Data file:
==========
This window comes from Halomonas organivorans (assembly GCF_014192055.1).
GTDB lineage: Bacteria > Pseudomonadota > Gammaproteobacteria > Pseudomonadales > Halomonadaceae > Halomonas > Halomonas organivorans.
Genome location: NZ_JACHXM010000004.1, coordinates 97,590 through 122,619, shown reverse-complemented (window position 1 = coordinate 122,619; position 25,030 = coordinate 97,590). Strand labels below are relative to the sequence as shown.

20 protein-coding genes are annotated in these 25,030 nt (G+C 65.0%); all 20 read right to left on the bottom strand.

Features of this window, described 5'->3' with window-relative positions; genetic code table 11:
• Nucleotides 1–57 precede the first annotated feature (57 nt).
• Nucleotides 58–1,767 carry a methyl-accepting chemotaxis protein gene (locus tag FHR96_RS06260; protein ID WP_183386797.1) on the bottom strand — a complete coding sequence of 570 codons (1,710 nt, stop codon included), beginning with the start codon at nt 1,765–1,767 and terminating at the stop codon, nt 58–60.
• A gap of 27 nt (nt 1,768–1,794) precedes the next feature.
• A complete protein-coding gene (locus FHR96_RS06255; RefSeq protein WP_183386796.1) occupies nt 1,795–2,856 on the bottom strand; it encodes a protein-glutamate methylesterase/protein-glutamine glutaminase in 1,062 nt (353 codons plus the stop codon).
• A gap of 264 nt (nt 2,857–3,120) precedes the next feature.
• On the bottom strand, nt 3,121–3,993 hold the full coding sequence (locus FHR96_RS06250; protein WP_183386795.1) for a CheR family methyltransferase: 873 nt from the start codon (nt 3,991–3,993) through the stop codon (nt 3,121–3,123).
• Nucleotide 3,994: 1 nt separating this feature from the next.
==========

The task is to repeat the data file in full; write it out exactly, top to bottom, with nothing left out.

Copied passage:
This window comes from Halomonas organivorans (assembly GCF_014192055.1).
GTDB lineage: Bacteria > Pseudomonadota > Gammaproteobacteria > Pseudomonadales > Halomonadaceae > Halomonas > Halomonas organivorans.
Genome location: NZ_JACHXM010000004.1, coordinates 97,590 through 122,619, shown reverse-complemented (window position 1 = coordinate 122,619; position 25,030 = coordinate 97,590). Strand labels below are relative to the sequence as shown.

20 protein-coding genes are annotated in these 25,030 nt (G+C 65.0%); all 20 read right to left on the bottom strand.

Features of this window, described 5'->3' with window-relative positions; genetic code table 11:
• Nucleotides 1–57 precede the first annotated feature (57 nt).
• Nucleotides 58–1,767 carry a methyl-accepting chemotaxis protein gene (locus tag FHR96_RS06260; protein ID WP_183386797.1) on the bottom strand — a complete coding sequence of 570 codons (1,710 nt, stop codon included), beginning with the start codon at nt 1,765–1,767 and terminating at the stop codon, nt 58–60.
• A gap of 27 nt (nt 1,768–1,794) precedes the next feature.
• A complete protein-coding gene (locus FHR96_RS06255; RefSeq protein WP_183386796.1) occupies nt 1,795–2,856 on the bottom strand; it encodes a protein-glutamate methylesterase/protein-glutamine glutaminase in 1,062 nt (353 codons plus the stop codon).
• A gap of 264 nt (nt 2,857–3,120) precedes the next feature.
• On the bottom strand, nt 3,121–3,993 hold the full coding sequence (locus FHR96_RS06250; protein WP_183386795.1) for a CheR family methyltransferase: 873 nt from the start codon (nt 3,991–3,993) through the stop codon (nt 3,121–3,123).
• Nucleotide 3,994: 1 nt separating this feature from the next.